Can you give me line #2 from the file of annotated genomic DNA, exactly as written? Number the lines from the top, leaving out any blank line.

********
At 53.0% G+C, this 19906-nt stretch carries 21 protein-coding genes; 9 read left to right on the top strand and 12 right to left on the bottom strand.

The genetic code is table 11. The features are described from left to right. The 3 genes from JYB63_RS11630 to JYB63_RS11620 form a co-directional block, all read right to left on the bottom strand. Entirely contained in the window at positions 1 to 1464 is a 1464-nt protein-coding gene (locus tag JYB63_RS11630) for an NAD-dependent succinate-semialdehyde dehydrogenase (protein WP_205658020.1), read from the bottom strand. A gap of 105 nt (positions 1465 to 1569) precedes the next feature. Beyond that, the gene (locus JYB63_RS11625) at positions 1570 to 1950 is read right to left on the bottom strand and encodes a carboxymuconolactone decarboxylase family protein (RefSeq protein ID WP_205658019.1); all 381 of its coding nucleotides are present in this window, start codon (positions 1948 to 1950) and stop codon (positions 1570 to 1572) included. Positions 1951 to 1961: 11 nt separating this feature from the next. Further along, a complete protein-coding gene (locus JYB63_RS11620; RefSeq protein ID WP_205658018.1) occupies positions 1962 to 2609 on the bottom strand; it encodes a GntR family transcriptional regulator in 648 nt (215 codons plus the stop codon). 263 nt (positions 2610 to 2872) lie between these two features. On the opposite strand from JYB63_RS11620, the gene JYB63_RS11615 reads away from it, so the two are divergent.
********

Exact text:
The genetic code is table 11. The features are described from left to right. The 3 genes from JYB63_RS11630 to JYB63_RS11620 form a co-directional block, all read right to left on the bottom strand. Entirely contained in the window at positions 1 to 1464 is a 1464-nt protein-coding gene (locus tag JYB63_RS11630) for an NAD-dependent succinate-semialdehyde dehydrogenase (protein WP_205658020.1), read from the bottom strand. A gap of 105 nt (positions 1465 to 1569) precedes the next feature. Beyond that, the gene (locus JYB63_RS11625) at positions 1570 to 1950 is read right to left on the bottom strand and encodes a carboxymuconolactone decarboxylase family protein (RefSeq protein ID WP_205658019.1); all 381 of its coding nucleotides are present in this window, start codon (positions 1948 to 1950) and stop codon (positions 1570 to 1572) included. Positions 1951 to 1961: 11 nt separating this feature from the next. Further along, a complete protein-coding gene (locus JYB63_RS11620; RefSeq protein ID WP_205658018.1) occupies positions 1962 to 2609 on the bottom strand; it encodes a GntR family transcriptional regulator in 648 nt (215 codons plus the stop codon). 263 nt (positions 2610 to 2872) lie between these two features. On the opposite strand from JYB63_RS11620, the gene JYB63_RS11615 reads away from it, so the two are divergent.